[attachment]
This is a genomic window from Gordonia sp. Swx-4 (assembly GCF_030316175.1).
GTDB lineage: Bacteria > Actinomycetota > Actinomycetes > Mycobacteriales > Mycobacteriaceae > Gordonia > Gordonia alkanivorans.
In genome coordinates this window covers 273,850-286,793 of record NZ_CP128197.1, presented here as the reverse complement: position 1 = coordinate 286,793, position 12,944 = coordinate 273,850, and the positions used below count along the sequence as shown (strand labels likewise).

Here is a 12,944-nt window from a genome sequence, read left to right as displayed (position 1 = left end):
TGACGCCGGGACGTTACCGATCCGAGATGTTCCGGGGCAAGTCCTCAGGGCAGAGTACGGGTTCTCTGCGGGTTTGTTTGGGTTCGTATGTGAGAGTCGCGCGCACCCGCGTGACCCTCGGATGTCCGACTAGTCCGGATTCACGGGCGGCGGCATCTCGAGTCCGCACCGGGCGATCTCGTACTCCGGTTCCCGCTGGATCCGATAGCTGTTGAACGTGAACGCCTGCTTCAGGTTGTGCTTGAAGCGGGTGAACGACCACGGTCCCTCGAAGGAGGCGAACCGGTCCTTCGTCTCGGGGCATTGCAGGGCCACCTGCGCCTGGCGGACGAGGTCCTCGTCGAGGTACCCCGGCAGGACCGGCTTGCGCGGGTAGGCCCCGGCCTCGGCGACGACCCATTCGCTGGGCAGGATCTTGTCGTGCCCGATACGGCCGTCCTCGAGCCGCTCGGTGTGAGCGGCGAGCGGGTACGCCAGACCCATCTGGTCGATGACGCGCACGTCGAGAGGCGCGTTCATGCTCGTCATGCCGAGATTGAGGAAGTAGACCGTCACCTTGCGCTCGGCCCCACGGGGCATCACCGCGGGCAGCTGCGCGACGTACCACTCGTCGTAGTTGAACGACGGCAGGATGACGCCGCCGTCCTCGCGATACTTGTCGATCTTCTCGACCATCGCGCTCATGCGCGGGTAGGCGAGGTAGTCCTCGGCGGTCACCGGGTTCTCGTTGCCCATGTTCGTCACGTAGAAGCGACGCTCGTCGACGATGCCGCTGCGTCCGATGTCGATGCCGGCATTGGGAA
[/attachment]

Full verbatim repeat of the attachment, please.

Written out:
This is a genomic window from Gordonia sp. Swx-4 (assembly GCF_030316175.1).
GTDB lineage: Bacteria > Actinomycetota > Actinomycetes > Mycobacteriales > Mycobacteriaceae > Gordonia > Gordonia alkanivorans.
In genome coordinates this window covers 273,850-286,793 of record NZ_CP128197.1, presented here as the reverse complement: position 1 = coordinate 286,793, position 12,944 = coordinate 273,850, and the positions used below count along the sequence as shown (strand labels likewise).

Here is a 12,944-nt window from a genome sequence, read left to right as displayed (position 1 = left end):
TGACGCCGGGACGTTACCGATCCGAGATGTTCCGGGGCAAGTCCTCAGGGCAGAGTACGGGTTCTCTGCGGGTTTGTTTGGGTTCGTATGTGAGAGTCGCGCGCACCCGCGTGACCCTCGGATGTCCGACTAGTCCGGATTCACGGGCGGCGGCATCTCGAGTCCGCACCGGGCGATCTCGTACTCCGGTTCCCGCTGGATCCGATAGCTGTTGAACGTGAACGCCTGCTTCAGGTTGTGCTTGAAGCGGGTGAACGACCACGGTCCCTCGAAGGAGGCGAACCGGTCCTTCGTCTCGGGGCATTGCAGGGCCACCTGCGCCTGGCGGACGAGGTCCTCGTCGAGGTACCCCGGCAGGACCGGCTTGCGCGGGTAGGCCCCGGCCTCGGCGACGACCCATTCGCTGGGCAGGATCTTGTCGTGCCCGATACGGCCGTCCTCGAGCCGCTCGGTGTGAGCGGCGAGCGGGTACGCCAGACCCATCTGGTCGATGACGCGCACGTCGAGAGGCGCGTTCATGCTCGTCATGCCGAGATTGAGGAAGTAGACCGTCACCTTGCGCTCGGCCCCACGGGGCATCACCGCGGGCAGCTGCGCGACGTACCACTCGTCGTAGTTGAACGACGGCAGGATGACGCCGCCGTCCTCGCGATACTTGTCGATCTTCTCGACCATCGCGCTCATGCGCGGGTAGGCGAGGTAGTCCTCGGCGGTCACCGGGTTCTCGTTGCCCATGTTCGTCACGTAGAAGCGACGCTCGTCGACGATGCCGCTGCGTCCGATGTCGATGCCGGCATTGGGAA